Customer Service and Growth (In That Order)

January 30, 2017 Customer Support, Trends

ABS Technology’s growth goals aren’t to grow for the sake of it. We aim to grow intelligently over time that so that we can continue to provide exceptional client outcomes, jobs and give back to the communities in which we do business. Our new VP of Strategy & Operations, Bryan Campbell, provides his thoughts and insight on growth initiatives and the importance of client focus. 

Businesses spend considerable resources, including time and money, on growth initiatives. Absent growth, the risk of stagnation increases. As one of my MBA professors put it “If you’re not growing, you’re dying.” While growth creates its own set of issues and challenges, among them staffing and production constraints, administrative demands, and capital requirements, consistently staying the same in business presents the risk of obsolescence. Recognizing customer service as the key component of strategic growth is not surprising but the implementation of the concept can be complicated. In college, customer service is theorized and taught conceptually in business courses.  Teaching customer service in my experience has been more trial-and-error than textbook, which intuitively makes sense as human interaction is highly personal and subjective. There are, however, a few pillars of understanding for customer service which should be considered in any growth initiative:

Listening: What do your current customers share with you about your organization’s customer service? What do your customers share with other community influencers about your customer service?  Are you asking and paying attention to their assessment of current state, concerns, aspirations and needs?

Honesty: How honest are your customers with you about your strengths and weaknesses?  Is your team self-assessing strengths and weaknesses and addressing opportunities for improvement?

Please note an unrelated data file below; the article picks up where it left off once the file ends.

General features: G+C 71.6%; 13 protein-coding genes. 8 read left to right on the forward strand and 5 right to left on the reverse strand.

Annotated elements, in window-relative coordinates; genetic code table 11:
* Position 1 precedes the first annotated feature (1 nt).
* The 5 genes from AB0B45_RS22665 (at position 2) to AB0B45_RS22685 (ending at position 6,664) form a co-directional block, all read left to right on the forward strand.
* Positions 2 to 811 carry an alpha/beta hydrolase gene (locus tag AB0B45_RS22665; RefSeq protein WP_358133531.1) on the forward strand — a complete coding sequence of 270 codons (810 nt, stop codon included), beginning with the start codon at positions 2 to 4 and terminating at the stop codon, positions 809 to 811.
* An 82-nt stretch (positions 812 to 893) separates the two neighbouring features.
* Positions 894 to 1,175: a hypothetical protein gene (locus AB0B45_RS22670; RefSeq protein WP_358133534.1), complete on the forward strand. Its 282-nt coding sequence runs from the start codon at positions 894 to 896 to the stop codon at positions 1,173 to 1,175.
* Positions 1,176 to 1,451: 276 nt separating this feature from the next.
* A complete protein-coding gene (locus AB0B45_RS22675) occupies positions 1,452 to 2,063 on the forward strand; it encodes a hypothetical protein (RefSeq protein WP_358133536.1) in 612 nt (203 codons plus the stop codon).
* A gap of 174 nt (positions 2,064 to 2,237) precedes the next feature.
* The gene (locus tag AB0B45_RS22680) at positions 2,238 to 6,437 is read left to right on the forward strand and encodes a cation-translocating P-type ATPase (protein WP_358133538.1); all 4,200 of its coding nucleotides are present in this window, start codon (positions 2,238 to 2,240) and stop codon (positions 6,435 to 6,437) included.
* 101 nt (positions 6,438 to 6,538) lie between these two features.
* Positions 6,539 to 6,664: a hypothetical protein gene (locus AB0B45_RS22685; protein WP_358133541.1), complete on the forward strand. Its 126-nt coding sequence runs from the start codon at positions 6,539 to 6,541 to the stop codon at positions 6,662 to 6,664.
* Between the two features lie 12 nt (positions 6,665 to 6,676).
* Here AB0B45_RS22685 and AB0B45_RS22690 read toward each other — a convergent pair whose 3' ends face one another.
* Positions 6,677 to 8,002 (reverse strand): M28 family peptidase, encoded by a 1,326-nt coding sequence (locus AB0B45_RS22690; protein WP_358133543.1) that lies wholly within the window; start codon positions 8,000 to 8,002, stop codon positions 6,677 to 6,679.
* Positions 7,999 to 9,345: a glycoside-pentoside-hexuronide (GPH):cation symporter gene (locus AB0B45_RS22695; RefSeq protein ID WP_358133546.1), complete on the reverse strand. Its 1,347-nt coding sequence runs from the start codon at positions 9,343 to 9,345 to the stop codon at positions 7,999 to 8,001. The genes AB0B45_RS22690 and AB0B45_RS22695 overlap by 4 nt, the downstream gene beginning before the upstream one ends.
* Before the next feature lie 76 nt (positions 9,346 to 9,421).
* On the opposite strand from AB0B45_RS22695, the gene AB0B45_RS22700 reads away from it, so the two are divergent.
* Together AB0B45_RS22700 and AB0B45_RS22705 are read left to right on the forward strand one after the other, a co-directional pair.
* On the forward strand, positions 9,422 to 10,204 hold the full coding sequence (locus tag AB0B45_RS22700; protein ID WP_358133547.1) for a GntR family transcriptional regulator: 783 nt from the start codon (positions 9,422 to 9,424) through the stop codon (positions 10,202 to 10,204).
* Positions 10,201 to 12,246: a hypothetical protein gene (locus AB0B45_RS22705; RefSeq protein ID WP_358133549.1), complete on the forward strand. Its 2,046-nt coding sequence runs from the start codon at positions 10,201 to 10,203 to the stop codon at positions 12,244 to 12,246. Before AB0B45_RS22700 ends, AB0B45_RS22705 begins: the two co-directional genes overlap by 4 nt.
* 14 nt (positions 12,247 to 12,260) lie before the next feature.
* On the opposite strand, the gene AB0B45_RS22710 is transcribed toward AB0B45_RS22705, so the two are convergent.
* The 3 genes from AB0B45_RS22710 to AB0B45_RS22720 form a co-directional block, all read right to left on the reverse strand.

Functionality: If expanding service offerings, is your customer service methodology transferrable to new departments? This is as much a cultural consideration as capacity and feasibility considerations.

Balance: How will you deploy resources for growth without compromising existing customer service strengths?

Leverage and Scalability: Who in your organization would your customers identify as the best customer service providers? Who would your employees identify? If the customers and employees identify different personnel, how can you facilitate collaboration? Leveraging and scaling these leaders’ strengths in customer service can help establish best practices as cornerstones to your growth initiative, in addition to building camaraderie among your team.

Team Building: Is every member working as a team to provide the best customer service?  If not, how do you lead by example and grow your team members to have the right focus?  How do you reinforce and reward the right behaviors and results?

Growth initiatives in businesses can provide stakeholders opportunities for success but can also lead to problematic changes in cultural and enterprise values if the customer service component is not integral and discussed early and often. Having a seat at the table for strategic conversations has long been a powerful measurement tool for client service in any industry. In our fast-paced, technologically advancing world, focusing on customers can unintentionally become secondary to growth conversations. Instead, have customer service drive each growth conversation – you’ll be rewarded. If your growth initiative is falling short of expectations, refocus on your customers and embrace a pivot to your thinking and strategy. If your growth initiative is exceeding expectations, chances are your people are customer service gurus.

This article was originally posted on Bryan Campbell’s LinkedIn on February 22, 2016.


Bryan Campbell, CPA, MBA is the VP of Strategy and Operations at ABS. He is also the creator and leader of Innovate: Norfolk and he has been the recipient of several awards to include the Top 5 Under 35 from the Virginia Society of CPAs, Top 40 Under 40 from Inside Business and Outstanding Young Alumnus from the University of Mary Washington.